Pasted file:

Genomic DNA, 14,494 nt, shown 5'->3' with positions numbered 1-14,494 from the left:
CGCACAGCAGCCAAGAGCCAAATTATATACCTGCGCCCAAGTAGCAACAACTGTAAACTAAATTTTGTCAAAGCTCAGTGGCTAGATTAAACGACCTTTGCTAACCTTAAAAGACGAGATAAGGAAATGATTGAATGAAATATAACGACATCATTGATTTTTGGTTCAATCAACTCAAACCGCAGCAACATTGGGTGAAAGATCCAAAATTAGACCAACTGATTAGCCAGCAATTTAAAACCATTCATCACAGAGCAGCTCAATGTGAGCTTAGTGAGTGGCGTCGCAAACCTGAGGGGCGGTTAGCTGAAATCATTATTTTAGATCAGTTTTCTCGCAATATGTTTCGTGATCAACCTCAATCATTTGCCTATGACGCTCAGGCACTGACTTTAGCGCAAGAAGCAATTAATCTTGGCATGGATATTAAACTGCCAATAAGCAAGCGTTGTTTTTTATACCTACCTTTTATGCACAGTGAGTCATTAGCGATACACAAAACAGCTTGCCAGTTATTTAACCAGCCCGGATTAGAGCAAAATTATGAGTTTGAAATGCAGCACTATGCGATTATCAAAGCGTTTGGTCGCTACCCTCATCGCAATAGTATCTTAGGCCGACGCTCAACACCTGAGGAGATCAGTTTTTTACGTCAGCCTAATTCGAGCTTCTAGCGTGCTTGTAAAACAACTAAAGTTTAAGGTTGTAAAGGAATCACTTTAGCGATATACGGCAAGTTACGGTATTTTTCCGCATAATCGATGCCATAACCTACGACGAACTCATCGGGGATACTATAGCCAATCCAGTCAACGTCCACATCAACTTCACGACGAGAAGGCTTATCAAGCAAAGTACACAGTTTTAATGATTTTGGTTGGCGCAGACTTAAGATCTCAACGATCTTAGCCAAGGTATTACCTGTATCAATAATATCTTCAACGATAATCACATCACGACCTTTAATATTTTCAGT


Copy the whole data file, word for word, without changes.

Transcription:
Genomic DNA, 14,494 nt, shown 5'->3' with positions numbered 1-14,494 from the left:
CGCACAGCAGCCAAGAGCCAAATTATATACCTGCGCCCAAGTAGCAACAACTGTAAACTAAATTTTGTCAAAGCTCAGTGGCTAGATTAAACGACCTTTGCTAACCTTAAAAGACGAGATAAGGAAATGATTGAATGAAATATAACGACATCATTGATTTTTGGTTCAATCAACTCAAACCGCAGCAACATTGGGTGAAAGATCCAAAATTAGACCAACTGATTAGCCAGCAATTTAAAACCATTCATCACAGAGCAGCTCAATGTGAGCTTAGTGAGTGGCGTCGCAAACCTGAGGGGCGGTTAGCTGAAATCATTATTTTAGATCAGTTTTCTCGCAATATGTTTCGTGATCAACCTCAATCATTTGCCTATGACGCTCAGGCACTGACTTTAGCGCAAGAAGCAATTAATCTTGGCATGGATATTAAACTGCCAATAAGCAAGCGTTGTTTTTTATACCTACCTTTTATGCACAGTGAGTCATTAGCGATACACAAAACAGCTTGCCAGTTATTTAACCAGCCCGGATTAGAGCAAAATTATGAGTTTGAAATGCAGCACTATGCGATTATCAAAGCGTTTGGTCGCTACCCTCATCGCAATAGTATCTTAGGCCGACGCTCAACACCTGAGGAGATCAGTTTTTTACGTCAGCCTAATTCGAGCTTCTAGCGTGCTTGTAAAACAACTAAAGTTTAAGGTTGTAAAGGAATCACTTTAGCGATATACGGCAAGTTACGGTATTTTTCCGCATAATCGATGCCATAACCTACGACGAACTCATCGGGGATACTATAGCCAATCCAGTCAACGTCCACATCAACTTCACGACGAGAAGGCTTATCAAGCAAAGTACACAGTTTTAATGATTTTGGTTGGCGCAGACTTAAGATCTCAACGATCTTAGCCAAGGTATTACCTGTATCAATAATATCTTCAACGATAATCACATCACGACCTTTAATATTTTCAGT